The 2012 Michener Award finalists talk about their award winning stories and the people who helped make them happen – Michener Awards Ceremony, June 18, 2013.
The Toronto Star series on autism focussed on the failure of Ontario’s health and social policies to address the challenges faced by those afflicted with the illness. The Autism Project sparked an intense debate and put questions about policy and treatment squarely on the political agenda.
Your Excellencies, Chief Justice, Parliamentarians, Ladies and Gentlemen, thank you for this great honour.
Autism is a spectrum of neurological disorders that, at its most severe, can trap children in their own minds, leaving them unable to communicate, socialize or reach their potential without expensive intervention. It has no cure, it lasts a lifetime and it is the fastest-growing brain disorder in the world.
Last year, the American Centers for Disease Control reported that 1 in 88 children in the U.S. had been diagnosed with some form of autism, a 78-per-cent increase in 10 years. Canadian autism experts say numbers here are similar and show no sign of slowing.
While the implications for health, education and social service policy and delivery run deep and wide, there has been little meaningful Canadian journalism on the issue.
Editors Lynn McAuley and Alison Uncles assigned a team of two photographers and six reporters to address that gap.
We divided the autism life cycle into six stages – prenatal, toddler, school-age, young adult, adult and old age. Each reporter was assigned a stage, as well as a mandate to tell stories that have never been told about autism in Canada.
A four-month research odyssey took the team from a specialized computer lab in China to homeless shelters in Hamilton, and from group homes in Aurora, Ont. to living rooms in downtown Toronto.
We called it The Autism Project, and its sweeping and original treatment of the topic exposed a shocking lack of government strategy and policy across each stage of the life cycle of autism.
Often first noticed by parents in early childhood, diagnosis occurs, on average, by age 4. The quest for treatment is a Kafkaesque exercise of waiting for a diagnosis, waiting to find out if your child is eligible for treatment and then waiting for the treatment itself.
Average wait times from diagnosis to treatment are typically between two and four years, often missing critical developmental windows. As a result, many parents spend their life savings to pay for prohibitively expensive treatments.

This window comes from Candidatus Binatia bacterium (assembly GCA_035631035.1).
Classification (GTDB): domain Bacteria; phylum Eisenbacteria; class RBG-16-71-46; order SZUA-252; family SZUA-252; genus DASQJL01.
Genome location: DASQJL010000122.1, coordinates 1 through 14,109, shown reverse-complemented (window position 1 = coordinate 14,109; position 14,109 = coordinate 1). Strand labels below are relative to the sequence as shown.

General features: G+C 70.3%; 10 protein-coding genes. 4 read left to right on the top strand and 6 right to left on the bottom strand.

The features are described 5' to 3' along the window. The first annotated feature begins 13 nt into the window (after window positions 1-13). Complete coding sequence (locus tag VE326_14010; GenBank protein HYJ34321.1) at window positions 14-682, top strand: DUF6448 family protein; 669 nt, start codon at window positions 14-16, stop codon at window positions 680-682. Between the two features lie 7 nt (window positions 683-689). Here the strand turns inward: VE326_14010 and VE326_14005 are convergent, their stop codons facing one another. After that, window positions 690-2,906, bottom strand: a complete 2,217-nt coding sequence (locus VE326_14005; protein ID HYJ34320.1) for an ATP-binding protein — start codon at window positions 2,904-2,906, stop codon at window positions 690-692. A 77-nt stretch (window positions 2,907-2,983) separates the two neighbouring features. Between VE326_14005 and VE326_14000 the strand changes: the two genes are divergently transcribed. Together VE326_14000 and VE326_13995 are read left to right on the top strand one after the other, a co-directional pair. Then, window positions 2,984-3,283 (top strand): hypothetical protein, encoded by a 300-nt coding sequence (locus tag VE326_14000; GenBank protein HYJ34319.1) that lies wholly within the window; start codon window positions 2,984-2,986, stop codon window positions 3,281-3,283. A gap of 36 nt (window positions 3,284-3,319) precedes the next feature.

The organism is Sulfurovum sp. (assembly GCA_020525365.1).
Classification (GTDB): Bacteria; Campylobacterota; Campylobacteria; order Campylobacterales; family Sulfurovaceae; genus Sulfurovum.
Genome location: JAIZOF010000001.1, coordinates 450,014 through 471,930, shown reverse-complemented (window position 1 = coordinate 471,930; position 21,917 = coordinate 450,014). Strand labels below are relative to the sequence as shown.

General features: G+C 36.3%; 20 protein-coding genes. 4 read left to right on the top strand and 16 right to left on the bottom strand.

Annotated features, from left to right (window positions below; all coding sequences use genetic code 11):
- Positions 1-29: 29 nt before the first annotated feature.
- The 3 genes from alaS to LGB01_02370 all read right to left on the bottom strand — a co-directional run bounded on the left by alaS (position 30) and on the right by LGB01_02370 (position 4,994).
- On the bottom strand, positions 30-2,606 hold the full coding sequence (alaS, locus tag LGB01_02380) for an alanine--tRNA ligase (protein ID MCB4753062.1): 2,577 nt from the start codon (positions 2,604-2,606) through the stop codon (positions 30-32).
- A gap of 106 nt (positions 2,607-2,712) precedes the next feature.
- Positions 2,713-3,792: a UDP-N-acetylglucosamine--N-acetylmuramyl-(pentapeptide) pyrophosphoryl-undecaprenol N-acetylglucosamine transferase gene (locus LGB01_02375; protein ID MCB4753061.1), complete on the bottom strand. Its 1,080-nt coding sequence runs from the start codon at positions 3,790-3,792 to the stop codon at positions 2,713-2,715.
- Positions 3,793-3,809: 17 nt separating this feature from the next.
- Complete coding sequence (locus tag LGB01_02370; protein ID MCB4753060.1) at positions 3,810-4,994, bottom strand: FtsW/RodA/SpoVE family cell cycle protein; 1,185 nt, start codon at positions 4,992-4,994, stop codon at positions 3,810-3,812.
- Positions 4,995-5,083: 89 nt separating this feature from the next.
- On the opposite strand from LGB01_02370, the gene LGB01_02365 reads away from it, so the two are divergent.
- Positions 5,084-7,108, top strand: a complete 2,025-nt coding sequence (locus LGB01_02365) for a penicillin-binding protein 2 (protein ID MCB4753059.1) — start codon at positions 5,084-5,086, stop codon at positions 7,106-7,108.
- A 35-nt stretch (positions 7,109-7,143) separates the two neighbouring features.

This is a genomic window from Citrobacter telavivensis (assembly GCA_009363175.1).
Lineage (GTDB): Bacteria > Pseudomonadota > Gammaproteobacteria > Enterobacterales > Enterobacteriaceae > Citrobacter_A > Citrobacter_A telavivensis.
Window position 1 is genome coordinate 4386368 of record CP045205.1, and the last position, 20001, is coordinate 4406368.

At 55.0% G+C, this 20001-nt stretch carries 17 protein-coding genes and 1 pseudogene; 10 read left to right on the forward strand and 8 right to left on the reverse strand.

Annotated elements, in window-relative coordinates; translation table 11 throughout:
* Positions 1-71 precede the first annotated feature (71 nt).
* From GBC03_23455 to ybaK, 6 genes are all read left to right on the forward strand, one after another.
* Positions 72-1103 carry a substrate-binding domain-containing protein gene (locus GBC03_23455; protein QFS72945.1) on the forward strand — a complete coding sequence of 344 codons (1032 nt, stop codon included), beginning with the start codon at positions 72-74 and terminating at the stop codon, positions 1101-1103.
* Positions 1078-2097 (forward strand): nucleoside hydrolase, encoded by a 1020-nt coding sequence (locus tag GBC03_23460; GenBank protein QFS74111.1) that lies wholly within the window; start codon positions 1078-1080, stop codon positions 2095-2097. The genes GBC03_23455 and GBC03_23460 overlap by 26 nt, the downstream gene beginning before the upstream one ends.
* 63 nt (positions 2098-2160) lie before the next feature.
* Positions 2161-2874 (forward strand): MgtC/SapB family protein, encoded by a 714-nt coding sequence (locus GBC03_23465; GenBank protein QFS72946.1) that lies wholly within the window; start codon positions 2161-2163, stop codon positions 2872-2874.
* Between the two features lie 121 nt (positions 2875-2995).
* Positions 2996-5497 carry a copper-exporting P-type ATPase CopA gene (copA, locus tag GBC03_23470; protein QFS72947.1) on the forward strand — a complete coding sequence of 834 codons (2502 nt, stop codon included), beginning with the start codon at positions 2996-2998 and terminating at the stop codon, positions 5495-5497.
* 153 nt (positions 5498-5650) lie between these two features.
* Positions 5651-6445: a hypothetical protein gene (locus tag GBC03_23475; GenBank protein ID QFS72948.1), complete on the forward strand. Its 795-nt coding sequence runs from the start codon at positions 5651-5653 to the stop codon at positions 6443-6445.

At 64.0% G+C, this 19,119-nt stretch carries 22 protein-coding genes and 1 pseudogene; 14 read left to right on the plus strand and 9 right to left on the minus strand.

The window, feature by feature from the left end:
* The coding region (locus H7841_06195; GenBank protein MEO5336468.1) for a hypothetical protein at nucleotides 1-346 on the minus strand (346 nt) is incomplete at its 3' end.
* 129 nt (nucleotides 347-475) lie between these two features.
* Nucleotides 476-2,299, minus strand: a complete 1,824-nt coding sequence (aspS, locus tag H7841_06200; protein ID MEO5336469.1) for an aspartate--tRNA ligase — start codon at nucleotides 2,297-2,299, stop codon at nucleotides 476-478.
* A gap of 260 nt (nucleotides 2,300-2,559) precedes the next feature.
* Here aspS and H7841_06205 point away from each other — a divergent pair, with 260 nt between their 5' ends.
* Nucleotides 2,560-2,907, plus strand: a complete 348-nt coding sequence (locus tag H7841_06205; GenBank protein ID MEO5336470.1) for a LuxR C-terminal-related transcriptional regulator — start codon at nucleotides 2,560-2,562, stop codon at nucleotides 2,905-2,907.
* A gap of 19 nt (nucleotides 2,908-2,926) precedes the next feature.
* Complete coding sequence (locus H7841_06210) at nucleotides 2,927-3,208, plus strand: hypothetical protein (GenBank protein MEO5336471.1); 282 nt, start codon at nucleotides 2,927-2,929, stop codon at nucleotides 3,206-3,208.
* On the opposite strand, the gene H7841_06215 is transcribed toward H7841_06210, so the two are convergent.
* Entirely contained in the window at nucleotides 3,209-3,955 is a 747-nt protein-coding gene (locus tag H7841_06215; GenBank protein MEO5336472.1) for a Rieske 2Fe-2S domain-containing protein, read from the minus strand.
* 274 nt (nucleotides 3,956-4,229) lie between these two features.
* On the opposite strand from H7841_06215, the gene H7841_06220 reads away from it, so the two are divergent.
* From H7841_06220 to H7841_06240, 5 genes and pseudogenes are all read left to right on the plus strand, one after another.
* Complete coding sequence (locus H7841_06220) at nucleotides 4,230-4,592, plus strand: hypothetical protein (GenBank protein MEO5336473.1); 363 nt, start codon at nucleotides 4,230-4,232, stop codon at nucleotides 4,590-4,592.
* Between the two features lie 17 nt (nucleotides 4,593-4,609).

The series exposed a severe shortage of services and funding, particularly for young adults. It broke stories of autistic youth who were sent to homeless shelters due to a lack of appropriate housing options, and adults who were incarcerated, sometimes for years, for minor offences.
It uncovered the often-undocumented experience of girls and women on the autism spectrum, who make up just one in four of those diagnosed with the disorder.
The Star was the first mainstream Canadian media outlet to report on the lives of mothers with autism and the first to sound the warning about the scarcity of services for the generation of older autistic adults.
The Star also travelled to China to witness Canada’s leadership role in spearheading the effort to decipher the genetic codes of 10,000 autistic children; the most ambitious global scientific investigation to date.
The reporting, carried out in the summer and fall of 2012, resulted in a panoramic picture of autism at that time.
The Autism Project’s impact was immediate, and profound. In November, Ontario Ombudsman Andre Marin launched an investigation into gaps in services faced by adults with autism and other developmental disabilities, crediting the Star for bringing the issue to public attention.
In December, the province appointed a blue-ribbon panel to review autism policies and programs.
And in January, the auditor general launched an investigation into funding of autism services for children in Ontario.
Perhaps most rewarding for our team has been the feedback from people living with autism and their advocates who say they often hold their breath waiting for media reports anticipating yet another narrow, sensational and inaccurate representation of the issues surrounding the disorder. They praised the series for its “commitment to truth-telling, great stories and wonderful, articulate writing.” They tell us it has “clearly made a difference.”
For Star journalists, that is ultimately what our work is all about.
Michener Awards Ceremony
Rideau Hall, Ottawa
June 18, 2013.